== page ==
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Monkey King, one of China’s classic novels, is most commonly attributed to Wu Cheng’en.

ReviewMonkey King brought vibrantly to life for 21st century readers by translator Julia Lovell

  • Julia Lovell has put a modern spin on Wu Cheng’en’s irrepressible supernatural hero
  • Unlike previous versions, the new abridged version of Journey to the West is accessible even to young readers

Monkey King

by Wu Cheng’en, translated by Julia Lovell

Penguin Classics

Five stars

One of Xian’s landmarks is its Giant Wild Goose Pagoda, a buff-coloured tower built during the Tang dynasty (618-907AD), when the city – then called Chang’an – was the imperial capital.

The pagoda was built to store the sacred Buddhist texts brought back to China by Xuanzang, a monk who, in the seventh century, undertook a 17-year pilgrimage to India.

Today, in a square just to the south of the pagoda, a bronze statue of Xuanzang commemorates the monk, best known to the world today through a fictionalised and hugely popular 16th century account of his travels generally attributed, without much firm evidence, to an otherwise obscure writer named Wu Cheng’en: Journey to the West.

One might expect, given his historical significance and the epic hardships of his journey, that the monk would take the role of hero in Journey to the West.

However, the rather earnest and ineffectual pilgrim is entirely eclipsed in narrative interest by one of his disciples: the mischievous monkey, Sun Wukong, “one of the most memorable reprobates in world literature”, as Julia Lovell writes in the introduction to her brilliant new translation of the novel.

Like the best-known previous English translation, Arthur Waley’s Monkey (1942), Lovell’s abridged version also takes its name from the novel’s true hero – born of a magical stone atop Flower-Fruit Mountain, bestowed with supernatural powers and ready at all times to disturb earthly and heavenly hierarchies.

The Monkey Key, translated by Julia Lovell.

During the course of their journey to India, the Monkey King and Tripitaka (the monk Xuanzang) are joined by two further disciples, both fallen immortals: Sandy, a reformed river-monster, and Pigsy, porcine and insatiably greedy.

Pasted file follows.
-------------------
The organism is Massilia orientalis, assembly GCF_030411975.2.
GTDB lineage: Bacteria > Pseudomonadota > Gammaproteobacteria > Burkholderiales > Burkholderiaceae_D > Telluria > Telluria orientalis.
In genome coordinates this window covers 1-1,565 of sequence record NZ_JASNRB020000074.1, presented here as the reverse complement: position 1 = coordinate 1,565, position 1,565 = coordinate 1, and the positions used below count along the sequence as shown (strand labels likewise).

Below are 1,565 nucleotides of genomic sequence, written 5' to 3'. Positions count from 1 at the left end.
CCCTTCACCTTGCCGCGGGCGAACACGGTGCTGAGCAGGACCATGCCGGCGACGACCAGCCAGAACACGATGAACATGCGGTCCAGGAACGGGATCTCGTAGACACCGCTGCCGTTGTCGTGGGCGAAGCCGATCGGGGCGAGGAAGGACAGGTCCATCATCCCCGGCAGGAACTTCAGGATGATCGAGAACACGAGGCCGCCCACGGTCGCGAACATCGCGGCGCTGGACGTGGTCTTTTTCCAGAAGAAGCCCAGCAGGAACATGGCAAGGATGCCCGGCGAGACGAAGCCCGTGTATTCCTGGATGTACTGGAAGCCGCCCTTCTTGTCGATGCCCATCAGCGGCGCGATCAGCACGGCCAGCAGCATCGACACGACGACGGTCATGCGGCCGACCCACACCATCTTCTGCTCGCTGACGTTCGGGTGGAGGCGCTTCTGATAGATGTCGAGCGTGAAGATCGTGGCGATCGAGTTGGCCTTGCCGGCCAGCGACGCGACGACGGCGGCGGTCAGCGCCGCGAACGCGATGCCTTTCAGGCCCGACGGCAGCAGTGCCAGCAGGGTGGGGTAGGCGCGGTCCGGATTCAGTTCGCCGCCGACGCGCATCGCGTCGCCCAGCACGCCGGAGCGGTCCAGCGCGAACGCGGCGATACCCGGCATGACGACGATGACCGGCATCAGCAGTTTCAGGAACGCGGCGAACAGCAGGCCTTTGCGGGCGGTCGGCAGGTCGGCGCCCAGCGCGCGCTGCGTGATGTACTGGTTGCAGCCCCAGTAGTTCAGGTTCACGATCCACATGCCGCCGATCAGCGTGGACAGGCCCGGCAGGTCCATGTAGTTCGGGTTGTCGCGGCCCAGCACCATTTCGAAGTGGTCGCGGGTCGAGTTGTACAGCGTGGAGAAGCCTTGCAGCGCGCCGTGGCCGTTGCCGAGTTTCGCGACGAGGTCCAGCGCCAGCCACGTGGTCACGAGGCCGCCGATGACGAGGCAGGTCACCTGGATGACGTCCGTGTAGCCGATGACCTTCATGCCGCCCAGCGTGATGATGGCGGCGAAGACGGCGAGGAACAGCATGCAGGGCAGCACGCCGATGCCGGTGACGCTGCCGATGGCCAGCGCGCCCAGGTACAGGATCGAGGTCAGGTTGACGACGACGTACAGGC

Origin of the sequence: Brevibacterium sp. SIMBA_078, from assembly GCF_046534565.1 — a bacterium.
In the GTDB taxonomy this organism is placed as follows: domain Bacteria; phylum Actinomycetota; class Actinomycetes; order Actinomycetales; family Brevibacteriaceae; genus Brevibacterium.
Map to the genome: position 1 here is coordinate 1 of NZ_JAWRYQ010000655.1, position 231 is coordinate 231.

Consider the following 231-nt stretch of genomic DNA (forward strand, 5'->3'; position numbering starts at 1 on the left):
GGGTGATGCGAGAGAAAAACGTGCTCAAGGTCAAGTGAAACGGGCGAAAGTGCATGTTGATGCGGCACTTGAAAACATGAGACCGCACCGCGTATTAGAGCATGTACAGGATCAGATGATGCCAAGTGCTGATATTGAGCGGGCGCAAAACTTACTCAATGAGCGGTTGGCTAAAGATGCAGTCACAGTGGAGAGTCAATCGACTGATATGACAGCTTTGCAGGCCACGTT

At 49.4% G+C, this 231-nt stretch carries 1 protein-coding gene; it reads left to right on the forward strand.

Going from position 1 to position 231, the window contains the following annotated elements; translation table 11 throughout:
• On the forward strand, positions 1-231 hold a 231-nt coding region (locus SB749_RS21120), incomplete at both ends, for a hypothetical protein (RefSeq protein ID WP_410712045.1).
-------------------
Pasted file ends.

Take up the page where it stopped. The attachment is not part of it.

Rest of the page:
As the quartet progress towards their destination, they must overcome various obstacles, including impassable rivers, fiery mountains, serial imprisonment and hungry monsters.

Their repeated escapes and eventual arrival at their destination owe much to the quick wit and transformative powers of Monkey, who, with occasional help from Pigsy and Sandy, manages to rescue Tripitaka and permit the journey to continue.

In its unabridged form, Journey to the West is 100 chapters long; there is a full English translation by Anthony C. Yu, which runs to four substantial volumes.

The novel’s length is one reason cited by Julia Lovell, professor of modern Chinese history and literature at Birkbeck, University of London, for undertaking a new translation. The other, as she simply states, is that “language changes”.

Arthur Waley’s abridged translation is now almost 80 years old, and has a formality and indirectness that Lovell’s vibrant new rendering avoids. Take, for example, the opening of chapter five, where Waley describes Monkey’s relationships with the heavenly hierarchy: “When there was nothing else going on, he went round and made friends with the other denizens of heaven. He was careful to address the members of the Trinity as ‘Venerable’, and the four Emperors as ‘Majesty’; but all the rest, Planets, Lunar Mansions, spirits of the Hours and Days, he treated as equals.”

Lovell’s translation renders this passage far more simply: “In his unlimited free time, he cloud-toured other palaces and grew friendly with a constellation of heavenly luminaries: stars, generals, and guardians.”

This clarity and brevity is characteristic of the prose throughout the new translation. Lovell’s characters speak in colloquial voices, which brings them vividly to life for modern readers. Her Monkey King is accessible enough to be read with young children – not something that could necessarily be said for other translations.

Such a rendering returns readers to a question that the author addresses in her introduction: namely, what kind of book Journey to the West is. With its epic battles and magical creatures, is this quest narrative simply to be read as “good-humoured supernatural slapstick”? Or should it be read as a form of allegory, akin to John Bunyan’s Pilgrim’s Progress, where the journey is analogous of the spiritual or personal struggle of the individual and the novel’s characters representative of different parts of human nature?

That Journey to the West can sustain such readings reflects its openness as a text, but any readerly desire to impose clear order and meaning on the novel goes against its subversive and playful nature – narrative tendencies exemplified by the disruptive, chaotic energy of its main character, Monkey, whose shape-shifting confounds his foes and whose transgressive behaviour authority figures are consistently keen to curb.

“With discipline, he might become a force for supernatural good,” the prologue informs us. “Without it, he was pure animal – a wrecking ball in Heaven.” By the end of the novel, Monkey has been somewhat brought to heel, but he remains, like other great literary travellers such as Don Quixote and the Wife of Bath, an unfinished article, irrepressibly himself.

Monkey begins Journey to the West in a quest to live forever; one hopes that Julia Lovell’s wonderful 21st century account of his adventures will bring him continued literary immortality.